ADA4898-2 look nice overall. But I am not sure if the epad soldering (which you can't do with a soldering iron) is required or not as the IC seems to run better with proper heat dispensation. It doesn't seem like an easy drop-in option as there are mentioning of circuit optimization for using this chip.

post #54 of 212

ClieOS, say, ADA4896 can be installed instead of the AD8397 without intervention into the scheme of the device? It is only necessary to unsolder the AD8397, and solder the ADA4896?

post #55 of 212
Thread Starter 
Quote:
Originally Posted by wiser87 View Post

ClieOS, say, ADA4896 can be installed instead of the AD8397 without intervention into the scheme of the device? It is only necessary to unsolder the AD8397, and solder the ADA4896?

 

Not just ADA4896. If you want to replace the AD8397 with any other opamp, you will of course need to remove / desolder it first. After that it is just a matter of carefully soldering the new opamp in. The tricky bit is of course ADA4896 is smaller so you need to be extra careful that the individual leg doesn't short circuit / touch other non-intended pad. As far as pins go, they are compatible according to the data sheet.

 

Also, I haven't tried ADA4896 myself to say how it will sound. It is merely the suggestion from FiiO R&D team as a possible alternative of AD8397.

post #56 of 212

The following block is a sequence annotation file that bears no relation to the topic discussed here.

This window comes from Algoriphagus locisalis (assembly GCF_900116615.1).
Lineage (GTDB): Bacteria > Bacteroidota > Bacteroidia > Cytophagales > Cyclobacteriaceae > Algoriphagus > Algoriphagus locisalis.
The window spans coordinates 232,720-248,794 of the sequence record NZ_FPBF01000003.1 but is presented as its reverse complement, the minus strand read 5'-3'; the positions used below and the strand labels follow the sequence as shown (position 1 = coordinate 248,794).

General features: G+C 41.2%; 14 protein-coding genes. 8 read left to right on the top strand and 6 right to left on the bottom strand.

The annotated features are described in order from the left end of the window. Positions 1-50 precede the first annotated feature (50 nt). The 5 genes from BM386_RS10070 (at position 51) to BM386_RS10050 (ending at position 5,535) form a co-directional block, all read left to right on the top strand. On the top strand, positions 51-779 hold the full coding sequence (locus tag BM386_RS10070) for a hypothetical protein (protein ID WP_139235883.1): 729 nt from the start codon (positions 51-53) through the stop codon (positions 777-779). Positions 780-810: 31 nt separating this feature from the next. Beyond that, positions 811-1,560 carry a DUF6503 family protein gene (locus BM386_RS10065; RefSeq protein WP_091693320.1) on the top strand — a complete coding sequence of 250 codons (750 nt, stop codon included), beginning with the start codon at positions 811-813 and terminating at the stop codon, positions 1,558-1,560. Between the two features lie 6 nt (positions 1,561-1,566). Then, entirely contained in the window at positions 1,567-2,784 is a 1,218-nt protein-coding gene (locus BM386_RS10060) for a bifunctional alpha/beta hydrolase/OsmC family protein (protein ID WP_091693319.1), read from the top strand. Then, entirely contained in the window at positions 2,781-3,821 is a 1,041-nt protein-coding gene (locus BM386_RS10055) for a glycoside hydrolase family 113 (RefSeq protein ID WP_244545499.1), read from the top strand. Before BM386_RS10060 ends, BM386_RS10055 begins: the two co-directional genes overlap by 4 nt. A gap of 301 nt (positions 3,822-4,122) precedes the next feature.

Thanks for sharing, although the thought of desoldering such a small op-amp really scare me.

post #57 of 212

It's definitely not a project for someone who has never worked with surface mount stuff before. Even for someone that has, desoldering can be a pain if you don't have the proper tools. If you can be destructive, then it's easier. If you're trying to save the chip, the "simplest" method is probably to buy some "desoldering" solder (I forget the proper name of the stuff, but it basically lowers the melting temperature of the solder quite a bit once it's mixed in). Now you'll have a few seconds rather than a split second to move the chip once you've heated the pins. Heck, I think you might even be able to do it with a heat gun. 

post #58 of 212
Quote:
Originally Posted by Armaegis View Post

It's definitely not a project for someone who has never worked with surface mount stuff before. Even for someone that has, desoldering can be a pain if you don't have the proper tools. If you can be destructive, then it's easier. If you're trying to save the chip, the "simplest" method is probably to buy some "desoldering" solder (I forget the proper name of the stuff, but it basically lowers the melting temperature of the solder quite a bit once it's mixed in). Now you'll have a few seconds rather than a split second to move the chip once you've heated the pins. Heck, I think you might even be able to do it with a heat gun. 

I've done it before but not with smaller op-amp such as this.  Thanks for your input though.

post #59 of 212

Has anyone heard the ADA4896 opamp before? Cos i can't find any reviews of this opamp and thus don't know it's sound.

post #60 of 212

Well...  I'm thinking that I have phones that are bright at times and I have phones that aren't so bright at times.. and depending on what I'm listening to I chose the phones to match my listening mood...

 

So for versatility I'm thinking to keep the X3 stock when I need the warmer output to the phones and when I need to get a neutral output to the phones I'll just plug in the O2 to the X3 output...

 

I can't wait to plug the X3 into a Woo  beyersmile.png

 

Now if my wallet can stand the outflow for the FLAC files...